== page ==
According to a Cambridge University study, the United States has become the world leader in the Bitcoin mining industry.
New market leaders
America now owns a 35.4% share of all Bitcoin mining. This is partly due to the mass exodus of miners from China after the Chinese government banned mining earlier this year. Kazakhstan and Russia follow the United States, with shares of 18.1% and 11%.
“The immediate effect of the government-imposed crypto mining ban in China was a 38% drop in the global hash rate in June 2021. This is roughly equivalent to China’s share of the hash rate before containment. So this suggests that Chinese miners all ceased operations at the same time.” Said Michel Rauchs, head of digital assets at the Cambridge Centre.
How China Influenced the Bitcoin Mining World
China has long banned cryptocurrency trading. However, the government also imposed a ban on crypto mining earlier this year. That ban gave other countries the opportunity to take over a large part of the mining industry.
In April 2021, America owned only 16.8% of the global hash rate. This means that the US market share has more than doubled. Kazakhstan and Russia have also seen their share rise by 120% and 61%.
In addition to the three new mining superpowers, Canada (9.55%), Ireland (4.68%), Malaysia (4.59%), Germany (4.48%), and Iran (3.11%) are also quite large. players in the mining industry.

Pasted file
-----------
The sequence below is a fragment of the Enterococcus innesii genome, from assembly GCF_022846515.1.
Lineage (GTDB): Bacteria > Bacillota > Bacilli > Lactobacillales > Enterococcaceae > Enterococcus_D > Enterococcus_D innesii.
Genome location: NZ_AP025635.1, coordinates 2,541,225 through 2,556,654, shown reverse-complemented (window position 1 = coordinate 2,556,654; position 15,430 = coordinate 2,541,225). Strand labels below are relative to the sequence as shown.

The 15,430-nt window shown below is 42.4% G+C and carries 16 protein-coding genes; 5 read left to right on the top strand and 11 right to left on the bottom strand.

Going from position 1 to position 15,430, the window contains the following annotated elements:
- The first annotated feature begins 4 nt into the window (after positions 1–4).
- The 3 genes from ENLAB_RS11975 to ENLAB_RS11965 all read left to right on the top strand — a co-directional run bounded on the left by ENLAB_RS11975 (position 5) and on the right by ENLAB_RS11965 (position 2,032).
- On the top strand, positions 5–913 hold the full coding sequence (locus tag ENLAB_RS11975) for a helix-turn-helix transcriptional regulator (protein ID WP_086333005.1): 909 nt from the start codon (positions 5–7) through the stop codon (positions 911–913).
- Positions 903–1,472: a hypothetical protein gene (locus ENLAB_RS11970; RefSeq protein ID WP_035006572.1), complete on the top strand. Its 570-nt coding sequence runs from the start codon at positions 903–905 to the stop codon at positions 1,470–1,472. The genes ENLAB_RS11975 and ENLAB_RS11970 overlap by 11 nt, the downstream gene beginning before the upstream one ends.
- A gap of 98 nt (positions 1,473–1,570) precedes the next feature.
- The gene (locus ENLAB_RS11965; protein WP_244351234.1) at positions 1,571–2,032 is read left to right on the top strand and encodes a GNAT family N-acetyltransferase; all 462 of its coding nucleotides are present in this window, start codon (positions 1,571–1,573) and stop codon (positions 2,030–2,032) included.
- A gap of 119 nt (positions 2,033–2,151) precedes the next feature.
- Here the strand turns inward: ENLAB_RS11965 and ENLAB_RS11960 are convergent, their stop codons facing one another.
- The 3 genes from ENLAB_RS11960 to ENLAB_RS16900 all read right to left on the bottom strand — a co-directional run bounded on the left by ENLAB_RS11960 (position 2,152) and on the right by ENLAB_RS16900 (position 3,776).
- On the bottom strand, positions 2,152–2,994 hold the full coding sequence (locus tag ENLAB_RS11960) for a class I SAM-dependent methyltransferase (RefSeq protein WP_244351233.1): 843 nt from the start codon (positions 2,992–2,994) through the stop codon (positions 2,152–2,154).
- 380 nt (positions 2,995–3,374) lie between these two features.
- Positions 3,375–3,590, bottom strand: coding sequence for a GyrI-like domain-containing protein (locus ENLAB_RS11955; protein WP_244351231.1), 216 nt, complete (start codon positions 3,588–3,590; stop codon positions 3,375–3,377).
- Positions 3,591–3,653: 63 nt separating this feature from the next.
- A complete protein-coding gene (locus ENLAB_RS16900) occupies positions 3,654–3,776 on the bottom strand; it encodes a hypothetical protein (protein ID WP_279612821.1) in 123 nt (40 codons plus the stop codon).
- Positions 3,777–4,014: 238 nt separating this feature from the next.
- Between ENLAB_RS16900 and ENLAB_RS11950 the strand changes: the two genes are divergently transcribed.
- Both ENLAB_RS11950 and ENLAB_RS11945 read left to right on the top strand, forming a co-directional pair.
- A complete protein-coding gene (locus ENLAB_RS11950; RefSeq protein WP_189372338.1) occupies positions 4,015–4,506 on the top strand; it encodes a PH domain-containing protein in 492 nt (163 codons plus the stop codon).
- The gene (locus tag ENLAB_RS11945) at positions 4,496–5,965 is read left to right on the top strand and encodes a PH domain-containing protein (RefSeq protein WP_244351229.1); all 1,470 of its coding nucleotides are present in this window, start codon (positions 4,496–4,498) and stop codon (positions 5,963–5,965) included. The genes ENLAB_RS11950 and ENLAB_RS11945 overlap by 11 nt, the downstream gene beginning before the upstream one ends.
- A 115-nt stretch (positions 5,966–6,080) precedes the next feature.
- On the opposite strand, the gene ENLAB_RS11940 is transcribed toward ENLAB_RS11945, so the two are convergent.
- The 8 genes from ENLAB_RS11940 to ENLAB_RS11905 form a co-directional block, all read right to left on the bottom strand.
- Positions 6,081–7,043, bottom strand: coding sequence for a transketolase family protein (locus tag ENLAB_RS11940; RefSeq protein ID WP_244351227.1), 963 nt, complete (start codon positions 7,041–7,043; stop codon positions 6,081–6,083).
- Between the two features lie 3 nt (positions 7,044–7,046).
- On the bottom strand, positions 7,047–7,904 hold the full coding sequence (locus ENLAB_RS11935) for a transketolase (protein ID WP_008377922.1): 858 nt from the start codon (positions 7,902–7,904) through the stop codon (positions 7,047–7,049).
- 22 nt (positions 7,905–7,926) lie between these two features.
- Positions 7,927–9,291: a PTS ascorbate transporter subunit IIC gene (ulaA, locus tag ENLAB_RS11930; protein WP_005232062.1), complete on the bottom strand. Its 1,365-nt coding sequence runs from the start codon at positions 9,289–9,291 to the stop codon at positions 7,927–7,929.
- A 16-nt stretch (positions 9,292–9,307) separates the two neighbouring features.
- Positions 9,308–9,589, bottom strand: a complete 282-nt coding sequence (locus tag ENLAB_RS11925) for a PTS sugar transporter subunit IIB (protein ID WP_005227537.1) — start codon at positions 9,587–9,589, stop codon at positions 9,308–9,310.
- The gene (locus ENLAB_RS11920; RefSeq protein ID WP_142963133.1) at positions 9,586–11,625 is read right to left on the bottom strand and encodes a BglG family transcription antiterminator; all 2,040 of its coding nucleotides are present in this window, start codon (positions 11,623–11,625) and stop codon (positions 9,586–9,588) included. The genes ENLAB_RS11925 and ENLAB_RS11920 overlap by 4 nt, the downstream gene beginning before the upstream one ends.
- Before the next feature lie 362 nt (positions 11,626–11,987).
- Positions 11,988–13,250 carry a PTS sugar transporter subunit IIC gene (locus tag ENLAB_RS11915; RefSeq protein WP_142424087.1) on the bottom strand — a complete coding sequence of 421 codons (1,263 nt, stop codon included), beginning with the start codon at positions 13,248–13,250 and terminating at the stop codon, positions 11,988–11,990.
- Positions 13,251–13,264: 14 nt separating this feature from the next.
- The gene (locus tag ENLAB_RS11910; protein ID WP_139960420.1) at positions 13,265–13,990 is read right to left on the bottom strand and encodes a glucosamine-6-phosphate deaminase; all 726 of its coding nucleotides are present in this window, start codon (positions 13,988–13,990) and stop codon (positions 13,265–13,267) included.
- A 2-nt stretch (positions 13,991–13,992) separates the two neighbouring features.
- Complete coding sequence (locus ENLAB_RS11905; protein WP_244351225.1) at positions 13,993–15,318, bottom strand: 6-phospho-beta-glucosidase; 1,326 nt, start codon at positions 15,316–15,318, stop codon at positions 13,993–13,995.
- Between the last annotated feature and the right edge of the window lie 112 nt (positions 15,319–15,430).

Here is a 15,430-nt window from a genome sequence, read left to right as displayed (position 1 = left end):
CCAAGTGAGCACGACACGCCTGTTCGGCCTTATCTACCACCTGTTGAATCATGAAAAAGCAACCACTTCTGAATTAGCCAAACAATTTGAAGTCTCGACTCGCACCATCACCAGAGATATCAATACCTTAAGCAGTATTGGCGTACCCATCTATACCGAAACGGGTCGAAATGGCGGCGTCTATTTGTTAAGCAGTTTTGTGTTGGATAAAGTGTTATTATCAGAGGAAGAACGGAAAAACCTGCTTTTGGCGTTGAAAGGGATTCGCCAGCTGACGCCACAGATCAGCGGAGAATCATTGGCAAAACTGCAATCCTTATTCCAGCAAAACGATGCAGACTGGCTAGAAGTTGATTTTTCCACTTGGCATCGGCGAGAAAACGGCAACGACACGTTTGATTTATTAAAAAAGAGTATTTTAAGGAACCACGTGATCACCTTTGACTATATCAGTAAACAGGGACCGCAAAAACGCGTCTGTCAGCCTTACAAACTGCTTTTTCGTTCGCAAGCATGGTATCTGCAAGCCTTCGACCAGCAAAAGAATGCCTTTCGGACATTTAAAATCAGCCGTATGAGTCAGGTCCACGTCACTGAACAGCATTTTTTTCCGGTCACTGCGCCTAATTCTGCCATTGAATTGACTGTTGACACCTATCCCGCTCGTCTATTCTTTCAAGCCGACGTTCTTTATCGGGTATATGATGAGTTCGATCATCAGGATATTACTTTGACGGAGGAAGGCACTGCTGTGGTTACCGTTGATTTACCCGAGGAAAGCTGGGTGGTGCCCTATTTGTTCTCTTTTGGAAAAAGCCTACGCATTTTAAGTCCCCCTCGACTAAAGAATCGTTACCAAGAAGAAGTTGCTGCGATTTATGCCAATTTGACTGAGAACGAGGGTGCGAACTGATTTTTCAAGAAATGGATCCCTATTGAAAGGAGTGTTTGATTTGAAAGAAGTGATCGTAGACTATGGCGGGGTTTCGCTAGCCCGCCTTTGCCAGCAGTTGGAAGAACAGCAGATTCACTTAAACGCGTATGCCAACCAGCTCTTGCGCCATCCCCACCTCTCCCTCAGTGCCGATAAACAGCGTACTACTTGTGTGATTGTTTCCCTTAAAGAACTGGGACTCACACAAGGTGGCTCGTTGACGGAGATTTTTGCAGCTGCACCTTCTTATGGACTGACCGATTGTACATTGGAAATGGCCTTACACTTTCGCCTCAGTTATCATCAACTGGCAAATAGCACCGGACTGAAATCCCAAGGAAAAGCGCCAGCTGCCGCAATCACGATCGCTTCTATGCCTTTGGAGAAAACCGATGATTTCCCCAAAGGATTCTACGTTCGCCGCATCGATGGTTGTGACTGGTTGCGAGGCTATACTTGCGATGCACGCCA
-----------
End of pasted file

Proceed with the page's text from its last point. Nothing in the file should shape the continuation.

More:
“The effect of the Chinese crackdown is a wider geographic spread of hashrate around the world. This can be considered a positive development for network security and Bitcoin’s decentralized principles.”
Environmental concerns for Bitcoin mining
Bitcoin mining has long been criticized for its well-established environmental impact. Today, the Bitcoin network consumes just under 100 TWh per year. However, that means it still uses more energy than a country like the Philippines.
However, to assess how bad mining is for the environment, it is important to determine what percentage of the global mining industry is fueled by non-renewable energy.
In September 2020, Cambridge University released a study that found that only 39% of the world’s Bitcoin mining came from renewable energy sources. Since then, attempts have been made to indicate that half of the world’s mining comes from green energy. This does not seem to have been successful so far.